Archivi tag: cosmic inflation

Primordial gravitational waves: a possible major discovery could be announced today

Alle ore 17 di oggi, alcuni astronomi dell’Harvard-Smithsonian Center for Astrophysics potrebbero annunciare una scoperta clamorosa in cosmologia, il che darebbe enfasi e valore ad un modello che descrive le primissime fasi iniziali della storia cosmica e che risale tra la fine degli anni ’70 e gli inizi degli anni ’80: l’inflazione cosmica. L’obiettivo è quello di rivelare le onde gravitazionali “primordiali” che rappresentano una sorta di residuo fossile del Big Bang da cui si è originato l’Universo circa 14 miliardi di anni fa. Dunque, se saranno mostrate forti evidenze della presenza di onde gravitazionali primordiali, allora si potrà parlare di una scoperta sensazionale che potrebbe modificare le nostre conoscenze fondamentali in cosmologia e fisica delle particelle.

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The Harvard-Smithsonian Center for Astrophysics (CfA) will host a press conference at 12:00 noon EDT (16:00 UTC) on Monday, March 17th, to announce a major discovery.

Video > live streaming at 11:55 a.m. EDT from the link at

Press release > it will be available here:

More at viXra log: “first direct evidence of cosmic inflation” BICEP2 results


BICEP2 2014 Results Release

New hints on the primordial gravitational waves in the CMB

Grazie ad una serie di osservazioni realizzate mediante il telescopio del Polo Sud in Antartide e l’osservatorio spaziale Herschel, gli astronomi sono stati in grado di rivelare per la prima volta un segnale molto debole nella radiazione cosmica di fondo che potrebbe fornire informazioni di vitale importanza sui primi momenti della creazione dell’Universo. Le misure di questo segnale elusivo sono state realizzate studiando il modo con cui la luce viene deflessa nel suo viaggio cosmico prima di arrivare sulla Terra, passando attraverso gli ammassi di galassie e la distribuzione della materia scura. La scoperta permette di fornire nuovi indizi su come rivelare le onde gravitazionali che si sono originate durante l’epoca dell’inflazione cosmica, un risultato cruciale anticipato dalla missione Planck (post).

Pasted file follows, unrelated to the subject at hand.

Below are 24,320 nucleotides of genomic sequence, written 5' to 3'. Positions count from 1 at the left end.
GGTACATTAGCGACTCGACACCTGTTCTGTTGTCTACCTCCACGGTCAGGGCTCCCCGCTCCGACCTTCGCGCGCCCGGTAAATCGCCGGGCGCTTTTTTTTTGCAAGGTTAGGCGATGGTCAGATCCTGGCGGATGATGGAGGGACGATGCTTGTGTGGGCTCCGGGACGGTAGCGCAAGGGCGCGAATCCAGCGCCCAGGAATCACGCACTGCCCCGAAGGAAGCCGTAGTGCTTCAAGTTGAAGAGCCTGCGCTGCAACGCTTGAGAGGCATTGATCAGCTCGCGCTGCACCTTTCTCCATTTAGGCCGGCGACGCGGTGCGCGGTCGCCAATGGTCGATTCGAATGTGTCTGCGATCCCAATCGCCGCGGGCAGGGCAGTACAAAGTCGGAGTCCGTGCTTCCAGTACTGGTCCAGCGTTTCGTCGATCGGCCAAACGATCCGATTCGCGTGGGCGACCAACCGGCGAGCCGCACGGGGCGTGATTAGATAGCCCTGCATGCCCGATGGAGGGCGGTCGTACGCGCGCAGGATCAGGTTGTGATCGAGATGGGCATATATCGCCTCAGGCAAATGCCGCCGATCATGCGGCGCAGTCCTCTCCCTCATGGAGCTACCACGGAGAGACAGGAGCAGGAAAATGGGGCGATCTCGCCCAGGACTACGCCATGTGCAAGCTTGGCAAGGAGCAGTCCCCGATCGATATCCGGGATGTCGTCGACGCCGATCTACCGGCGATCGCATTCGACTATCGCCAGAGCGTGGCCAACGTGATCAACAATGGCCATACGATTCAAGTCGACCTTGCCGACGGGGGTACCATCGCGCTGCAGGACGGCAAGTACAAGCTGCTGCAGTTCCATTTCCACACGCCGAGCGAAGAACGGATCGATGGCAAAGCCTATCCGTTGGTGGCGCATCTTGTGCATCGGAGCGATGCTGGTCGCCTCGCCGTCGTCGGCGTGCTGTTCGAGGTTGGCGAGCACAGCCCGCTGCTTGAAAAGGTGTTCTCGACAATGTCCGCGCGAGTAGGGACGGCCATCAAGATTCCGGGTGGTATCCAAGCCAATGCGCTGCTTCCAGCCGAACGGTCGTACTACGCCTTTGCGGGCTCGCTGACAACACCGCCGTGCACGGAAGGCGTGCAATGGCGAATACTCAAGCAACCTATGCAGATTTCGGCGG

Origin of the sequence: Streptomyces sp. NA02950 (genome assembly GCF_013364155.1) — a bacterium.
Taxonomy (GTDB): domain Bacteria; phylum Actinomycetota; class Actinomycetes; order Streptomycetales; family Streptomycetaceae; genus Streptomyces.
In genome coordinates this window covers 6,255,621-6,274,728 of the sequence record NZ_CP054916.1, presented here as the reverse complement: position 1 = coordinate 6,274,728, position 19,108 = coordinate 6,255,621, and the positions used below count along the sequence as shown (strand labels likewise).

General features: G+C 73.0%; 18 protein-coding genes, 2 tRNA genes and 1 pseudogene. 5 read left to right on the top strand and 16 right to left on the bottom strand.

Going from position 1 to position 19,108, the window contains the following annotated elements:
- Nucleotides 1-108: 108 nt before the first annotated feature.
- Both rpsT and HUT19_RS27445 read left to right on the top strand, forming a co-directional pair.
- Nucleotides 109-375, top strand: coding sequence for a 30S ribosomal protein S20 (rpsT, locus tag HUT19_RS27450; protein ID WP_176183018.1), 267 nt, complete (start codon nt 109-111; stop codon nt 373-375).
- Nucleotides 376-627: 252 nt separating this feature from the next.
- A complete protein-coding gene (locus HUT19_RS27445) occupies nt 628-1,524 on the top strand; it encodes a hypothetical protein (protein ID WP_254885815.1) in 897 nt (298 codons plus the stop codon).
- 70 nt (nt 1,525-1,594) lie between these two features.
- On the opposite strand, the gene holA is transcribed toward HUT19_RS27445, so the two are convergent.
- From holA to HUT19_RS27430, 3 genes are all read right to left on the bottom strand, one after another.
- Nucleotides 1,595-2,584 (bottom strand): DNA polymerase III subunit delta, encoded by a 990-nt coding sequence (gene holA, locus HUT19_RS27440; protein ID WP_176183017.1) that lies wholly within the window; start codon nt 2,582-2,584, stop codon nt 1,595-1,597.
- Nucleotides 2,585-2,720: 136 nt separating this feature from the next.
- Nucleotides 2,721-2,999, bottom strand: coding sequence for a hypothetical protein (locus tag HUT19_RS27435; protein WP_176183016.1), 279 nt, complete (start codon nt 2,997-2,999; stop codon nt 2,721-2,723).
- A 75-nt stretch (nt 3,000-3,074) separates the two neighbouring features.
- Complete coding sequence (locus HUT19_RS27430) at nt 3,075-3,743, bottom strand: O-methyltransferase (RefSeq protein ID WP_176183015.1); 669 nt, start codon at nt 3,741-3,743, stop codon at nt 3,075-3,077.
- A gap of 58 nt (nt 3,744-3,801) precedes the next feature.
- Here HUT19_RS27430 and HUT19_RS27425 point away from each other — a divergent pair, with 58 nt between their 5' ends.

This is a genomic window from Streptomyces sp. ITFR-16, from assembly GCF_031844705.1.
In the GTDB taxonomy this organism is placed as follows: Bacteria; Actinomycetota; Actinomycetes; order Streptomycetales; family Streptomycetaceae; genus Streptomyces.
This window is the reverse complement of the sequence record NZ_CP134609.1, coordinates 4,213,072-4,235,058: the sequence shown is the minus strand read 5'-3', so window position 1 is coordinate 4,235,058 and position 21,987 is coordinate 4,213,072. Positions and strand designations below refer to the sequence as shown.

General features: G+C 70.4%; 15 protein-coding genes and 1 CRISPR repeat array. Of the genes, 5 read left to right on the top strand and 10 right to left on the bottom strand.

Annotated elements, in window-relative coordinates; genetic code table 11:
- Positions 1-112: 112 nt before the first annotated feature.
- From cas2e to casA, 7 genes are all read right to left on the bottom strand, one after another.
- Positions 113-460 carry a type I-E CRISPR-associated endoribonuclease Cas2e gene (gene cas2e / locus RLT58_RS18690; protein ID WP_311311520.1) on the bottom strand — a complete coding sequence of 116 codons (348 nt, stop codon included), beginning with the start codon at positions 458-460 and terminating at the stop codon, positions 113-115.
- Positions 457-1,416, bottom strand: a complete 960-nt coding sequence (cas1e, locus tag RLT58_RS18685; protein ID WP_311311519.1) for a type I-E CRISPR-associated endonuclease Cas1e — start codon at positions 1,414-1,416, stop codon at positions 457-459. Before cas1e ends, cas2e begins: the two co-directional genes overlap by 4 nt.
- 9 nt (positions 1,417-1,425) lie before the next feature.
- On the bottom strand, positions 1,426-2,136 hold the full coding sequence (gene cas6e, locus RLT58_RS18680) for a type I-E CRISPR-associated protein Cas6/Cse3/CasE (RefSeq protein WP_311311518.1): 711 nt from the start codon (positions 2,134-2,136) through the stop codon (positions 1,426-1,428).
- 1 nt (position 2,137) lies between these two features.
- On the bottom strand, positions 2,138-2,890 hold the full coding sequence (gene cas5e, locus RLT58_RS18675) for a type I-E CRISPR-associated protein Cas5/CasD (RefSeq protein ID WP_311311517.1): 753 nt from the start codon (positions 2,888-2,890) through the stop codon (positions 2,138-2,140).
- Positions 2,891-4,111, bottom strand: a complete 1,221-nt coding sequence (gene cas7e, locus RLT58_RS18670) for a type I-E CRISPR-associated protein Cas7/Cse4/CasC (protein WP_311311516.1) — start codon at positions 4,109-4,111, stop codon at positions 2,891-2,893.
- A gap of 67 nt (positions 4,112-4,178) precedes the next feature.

The relic radiation from the Big Bang, the Cosmic Microwave Background, or CMB, was imprinted on the sky when the Universe was just 380 000 years old. Today, some 13.8 billion years later, we see it as a sky filled with radio waves at a temperature of just 2.7 degrees above absolute zero. Tiny variations in this temperature, around a few tens of millionths of a degree, reveal density fluctuations in the early Universe corresponding to the seeds of galaxies and stars we see today. The most detailed all-sky map of temperature variations in the background was revealed by Planck in March (post). But the CMB also contains a wealth of other information. A small fraction of the light is polarised, like the light we can see using polarised glasses. This polarised light has two distinct patterns: E-modes and B-modes. E-modes were first found in 2002 with a ground-based telescope. B-modes, however, are potentially much more exciting to cosmologists, although much harder to detect. They can arise in two ways. The first involves adding a twist to the light as it crosses the Universe and is deflected by galaxies and dark matter, a phenomenon known as gravitational lensing. The second has its roots buried deep in the mechanics of a very rapid phase of enormous expansion of the Universe, which cosmologists believe happened just a tiny fraction of a second after the Big Bang, namely the ‘inflation’.

The new study has combined data from the South Pole Telescope and Herschel to make the first detection of B-mode polarisation in the CMB due to gravitational lensing.